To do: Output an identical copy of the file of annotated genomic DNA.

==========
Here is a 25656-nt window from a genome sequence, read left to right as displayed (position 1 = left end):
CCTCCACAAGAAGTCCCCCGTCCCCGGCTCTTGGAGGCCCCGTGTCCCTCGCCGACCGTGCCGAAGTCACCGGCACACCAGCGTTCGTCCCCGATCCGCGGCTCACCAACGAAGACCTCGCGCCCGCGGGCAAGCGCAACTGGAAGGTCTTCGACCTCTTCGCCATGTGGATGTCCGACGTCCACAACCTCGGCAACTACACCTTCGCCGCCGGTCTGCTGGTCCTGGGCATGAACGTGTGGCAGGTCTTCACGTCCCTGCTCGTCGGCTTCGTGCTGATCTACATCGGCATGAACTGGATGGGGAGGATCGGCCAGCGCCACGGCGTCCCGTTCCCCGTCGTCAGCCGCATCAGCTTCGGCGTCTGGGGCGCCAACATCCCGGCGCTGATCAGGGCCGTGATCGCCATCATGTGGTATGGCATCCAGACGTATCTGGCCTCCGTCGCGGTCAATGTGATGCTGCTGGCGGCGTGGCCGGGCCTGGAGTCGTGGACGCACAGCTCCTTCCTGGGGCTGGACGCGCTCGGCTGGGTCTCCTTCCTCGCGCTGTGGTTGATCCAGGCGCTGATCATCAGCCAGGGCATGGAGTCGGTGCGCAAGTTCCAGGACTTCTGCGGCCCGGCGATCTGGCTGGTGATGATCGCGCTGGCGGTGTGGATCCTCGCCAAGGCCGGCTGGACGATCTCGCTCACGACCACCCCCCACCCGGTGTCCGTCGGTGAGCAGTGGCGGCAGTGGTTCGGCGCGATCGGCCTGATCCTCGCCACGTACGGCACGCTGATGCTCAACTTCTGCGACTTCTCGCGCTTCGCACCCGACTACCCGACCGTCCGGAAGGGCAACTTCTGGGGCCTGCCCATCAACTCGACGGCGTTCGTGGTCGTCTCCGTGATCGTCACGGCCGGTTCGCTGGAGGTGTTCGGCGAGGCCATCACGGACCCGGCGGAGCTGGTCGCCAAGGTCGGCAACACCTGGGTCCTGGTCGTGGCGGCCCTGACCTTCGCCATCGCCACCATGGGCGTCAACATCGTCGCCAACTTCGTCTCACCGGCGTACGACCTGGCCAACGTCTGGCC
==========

Here is a 25656-nt window from a genome sequence, read left to right as displayed (position 1 = left end):
CCTCCACAAGAAGTCCCCCGTCCCCGGCTCTTGGAGGCCCCGTGTCCCTCGCCGACCGTGCCGAAGTCACCGGCACACCAGCGTTCGTCCCCGATCCGCGGCTCACCAACGAAGACCTCGCGCCCGCGGGCAAGCGCAACTGGAAGGTCTTCGACCTCTTCGCCATGTGGATGTCCGACGTCCACAACCTCGGCAACTACACCTTCGCCGCCGGTCTGCTGGTCCTGGGCATGAACGTGTGGCAGGTCTTCACGTCCCTGCTCGTCGGCTTCGTGCTGATCTACATCGGCATGAACTGGATGGGGAGGATCGGCCAGCGCCACGGCGTCCCGTTCCCCGTCGTCAGCCGCATCAGCTTCGGCGTCTGGGGCGCCAACATCCCGGCGCTGATCAGGGCCGTGATCGCCATCATGTGGTATGGCATCCAGACGTATCTGGCCTCCGTCGCGGTCAATGTGATGCTGCTGGCGGCGTGGCCGGGCCTGGAGTCGTGGACGCACAGCTCCTTCCTGGGGCTGGACGCGCTCGGCTGGGTCTCCTTCCTCGCGCTGTGGTTGATCCAGGCGCTGATCATCAGCCAGGGCATGGAGTCGGTGCGCAAGTTCCAGGACTTCTGCGGCCCGGCGATCTGGCTGGTGATGATCGCGCTGGCGGTGTGGATCCTCGCCAAGGCCGGCTGGACGATCTCGCTCACGACCACCCCCCACCCGGTGTCCGTCGGTGAGCAGTGGCGGCAGTGGTTCGGCGCGATCGGCCTGATCCTCGCCACGTACGGCACGCTGATGCTCAACTTCTGCGACTTCTCGCGCTTCGCACCCGACTACCCGACCGTCCGGAAGGGCAACTTCTGGGGCCTGCCCATCAACTCGACGGCGTTCGTGGTCGTCTCCGTGATCGTCACGGCCGGTTCGCTGGAGGTGTTCGGCGAGGCCATCACGGACCCGGCGGAGCTGGTCGCCAAGGTCGGCAACACCTGGGTCCTGGTCGTGGCGGCCCTGACCTTCGCCATCGCCACCATGGGCGTCAACATCGTCGCCAACTTCGTCTCACCGGCGTACGACCTGGCCAACGTCTGGCC